NEW DELHI — Dairy farmers are receiving up to 12% more price for milk since the past one week, which can increase in the next four weeks as supplies from them are low, top dairy executives said. However, this increase will not affect retail prices, they added. The incentive is to help farmers take better care of cattle for higher milk production that dropped by 3-4% since the lockdown last year, said RS Sodhi, managing director of Gujarat Cooperative Milk Marketing Federation, which owns the Amul brand.
“We have increased the cow and buffalo milk procurement price by Rs 3 per kg from this month. There is scope to increase farmers’ prices by Rs 3-4 a kg. However, it will not affect consumer prices, “he said.
Currently farmers in Maharashtra were getting Rs 28 per kg for cow milk while for buffalo milk it was Rs 40 a kg, said Sodhi. Amul will look at the demand and supply situation and will increase the procurement prices in the coming month, Sodhi said.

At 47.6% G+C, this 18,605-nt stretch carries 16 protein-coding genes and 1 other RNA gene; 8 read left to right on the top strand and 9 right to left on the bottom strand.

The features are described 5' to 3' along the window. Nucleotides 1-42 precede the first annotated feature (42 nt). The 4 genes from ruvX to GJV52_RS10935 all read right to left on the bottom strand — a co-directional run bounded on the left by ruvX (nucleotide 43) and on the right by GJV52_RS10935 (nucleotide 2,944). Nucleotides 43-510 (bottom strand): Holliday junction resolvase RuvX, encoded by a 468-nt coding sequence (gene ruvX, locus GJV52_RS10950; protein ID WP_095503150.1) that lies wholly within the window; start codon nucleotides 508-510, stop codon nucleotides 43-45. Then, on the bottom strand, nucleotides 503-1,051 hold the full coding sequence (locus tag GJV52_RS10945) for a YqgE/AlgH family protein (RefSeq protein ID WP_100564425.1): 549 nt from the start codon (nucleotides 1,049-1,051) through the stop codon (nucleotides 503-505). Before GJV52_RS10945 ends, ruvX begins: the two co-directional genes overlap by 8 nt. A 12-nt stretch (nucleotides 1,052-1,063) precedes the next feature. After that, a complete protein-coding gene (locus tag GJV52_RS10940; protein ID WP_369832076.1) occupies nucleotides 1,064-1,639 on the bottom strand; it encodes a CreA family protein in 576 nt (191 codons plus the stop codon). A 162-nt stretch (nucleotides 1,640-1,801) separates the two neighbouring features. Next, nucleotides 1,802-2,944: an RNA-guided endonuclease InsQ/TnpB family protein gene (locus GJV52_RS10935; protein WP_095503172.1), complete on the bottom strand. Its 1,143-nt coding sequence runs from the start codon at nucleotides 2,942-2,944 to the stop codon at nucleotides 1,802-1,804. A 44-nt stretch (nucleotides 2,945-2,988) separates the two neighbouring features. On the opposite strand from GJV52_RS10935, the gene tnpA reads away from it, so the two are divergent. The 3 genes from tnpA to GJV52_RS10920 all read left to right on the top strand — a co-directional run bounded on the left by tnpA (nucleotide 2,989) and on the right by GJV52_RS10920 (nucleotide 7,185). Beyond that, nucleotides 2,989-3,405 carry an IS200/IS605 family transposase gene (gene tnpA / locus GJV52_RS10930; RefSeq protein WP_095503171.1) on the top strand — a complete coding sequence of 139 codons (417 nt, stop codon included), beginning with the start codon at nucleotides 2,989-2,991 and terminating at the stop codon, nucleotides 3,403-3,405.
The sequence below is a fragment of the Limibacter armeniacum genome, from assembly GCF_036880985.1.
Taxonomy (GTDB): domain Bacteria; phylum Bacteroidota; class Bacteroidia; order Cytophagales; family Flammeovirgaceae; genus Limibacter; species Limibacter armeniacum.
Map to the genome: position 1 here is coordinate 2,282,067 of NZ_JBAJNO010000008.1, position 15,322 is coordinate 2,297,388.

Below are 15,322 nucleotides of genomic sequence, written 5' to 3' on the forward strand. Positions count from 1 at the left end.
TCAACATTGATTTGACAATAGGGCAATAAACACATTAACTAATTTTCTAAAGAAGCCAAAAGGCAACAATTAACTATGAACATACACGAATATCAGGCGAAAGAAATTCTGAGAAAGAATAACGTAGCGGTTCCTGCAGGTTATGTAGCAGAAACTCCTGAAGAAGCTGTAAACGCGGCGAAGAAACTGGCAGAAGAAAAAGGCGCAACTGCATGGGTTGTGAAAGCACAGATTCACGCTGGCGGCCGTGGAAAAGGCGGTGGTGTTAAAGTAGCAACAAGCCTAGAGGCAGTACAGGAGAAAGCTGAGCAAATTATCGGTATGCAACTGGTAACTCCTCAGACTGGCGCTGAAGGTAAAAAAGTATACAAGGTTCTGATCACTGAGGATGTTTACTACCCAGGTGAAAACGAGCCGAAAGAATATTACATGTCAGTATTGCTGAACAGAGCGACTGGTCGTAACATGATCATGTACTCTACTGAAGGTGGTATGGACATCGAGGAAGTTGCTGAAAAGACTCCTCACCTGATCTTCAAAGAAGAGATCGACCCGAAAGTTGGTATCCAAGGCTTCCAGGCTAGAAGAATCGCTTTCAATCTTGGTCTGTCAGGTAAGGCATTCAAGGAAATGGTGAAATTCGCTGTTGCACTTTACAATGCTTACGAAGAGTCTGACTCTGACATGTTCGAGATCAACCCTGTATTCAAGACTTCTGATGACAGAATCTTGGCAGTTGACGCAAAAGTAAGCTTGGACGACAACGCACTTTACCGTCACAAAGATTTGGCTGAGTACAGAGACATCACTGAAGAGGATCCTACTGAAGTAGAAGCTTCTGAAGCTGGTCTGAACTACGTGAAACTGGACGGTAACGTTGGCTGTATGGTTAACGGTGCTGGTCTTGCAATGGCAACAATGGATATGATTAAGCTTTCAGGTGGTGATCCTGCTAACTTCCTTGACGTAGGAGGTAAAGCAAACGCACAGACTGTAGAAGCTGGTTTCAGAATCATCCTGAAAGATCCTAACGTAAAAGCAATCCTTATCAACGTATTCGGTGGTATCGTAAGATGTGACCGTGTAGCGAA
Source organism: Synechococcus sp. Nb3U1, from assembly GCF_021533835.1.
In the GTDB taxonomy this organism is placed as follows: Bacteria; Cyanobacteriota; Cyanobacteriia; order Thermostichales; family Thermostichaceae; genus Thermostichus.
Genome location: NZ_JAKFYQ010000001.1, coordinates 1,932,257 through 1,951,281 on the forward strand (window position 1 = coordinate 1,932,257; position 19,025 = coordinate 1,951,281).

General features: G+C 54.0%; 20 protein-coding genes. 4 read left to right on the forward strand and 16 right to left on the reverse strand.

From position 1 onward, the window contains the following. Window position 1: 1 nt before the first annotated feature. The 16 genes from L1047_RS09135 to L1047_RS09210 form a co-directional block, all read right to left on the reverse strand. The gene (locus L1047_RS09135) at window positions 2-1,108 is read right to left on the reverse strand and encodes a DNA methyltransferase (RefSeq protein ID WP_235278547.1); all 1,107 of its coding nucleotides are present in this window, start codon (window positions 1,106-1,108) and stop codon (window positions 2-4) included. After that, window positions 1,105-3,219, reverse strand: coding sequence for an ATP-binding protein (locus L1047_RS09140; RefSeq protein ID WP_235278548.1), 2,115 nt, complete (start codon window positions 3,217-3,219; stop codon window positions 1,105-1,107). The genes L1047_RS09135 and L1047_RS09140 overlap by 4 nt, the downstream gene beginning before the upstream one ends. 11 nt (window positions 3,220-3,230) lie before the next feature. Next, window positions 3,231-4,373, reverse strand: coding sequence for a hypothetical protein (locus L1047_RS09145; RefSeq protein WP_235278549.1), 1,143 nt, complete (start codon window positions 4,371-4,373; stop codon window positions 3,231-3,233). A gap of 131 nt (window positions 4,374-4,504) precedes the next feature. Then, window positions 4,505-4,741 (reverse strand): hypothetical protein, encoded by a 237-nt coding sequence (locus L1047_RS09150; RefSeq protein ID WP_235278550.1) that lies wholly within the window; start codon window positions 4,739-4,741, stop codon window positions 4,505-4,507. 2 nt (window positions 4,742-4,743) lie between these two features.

Milk supplies by dairy farmers have been 4% to 5% less compared to the previous year because farmers put advanced fertility treatment for cattle on hold during March-June, leading to a break in the milk cycle and drop in production, said Rahul Kumar, managing director of Lactalis India, the French company that owns Tirumala milk Products.
“We have increased procurement prices by Rs 2-3 a litre or 7% to 12% to Rs 28 a kg for cow milk and Rs 47 a kg for buffalo milk. This will support farmers and help them invest more on their livestock health and quality feed. The institutional and consumer sales are expected to increase after March and demand for milk and milk products too will rise,” Kumar said.
Mother Dairy has increased farmer prices by 6% in the last two months despite this being the winter season, said the spokesperson. “The onset of flush season appears to have been delayed, because of which the increase in milk production has not been as anticipated,” he said adding that they do not foresee any movement in consumer prices in the near future.
Dairy companies said that the drop in milk production is largely in the North where from November to January is the flush season when milk production increases naturally with an abundance of green fodder.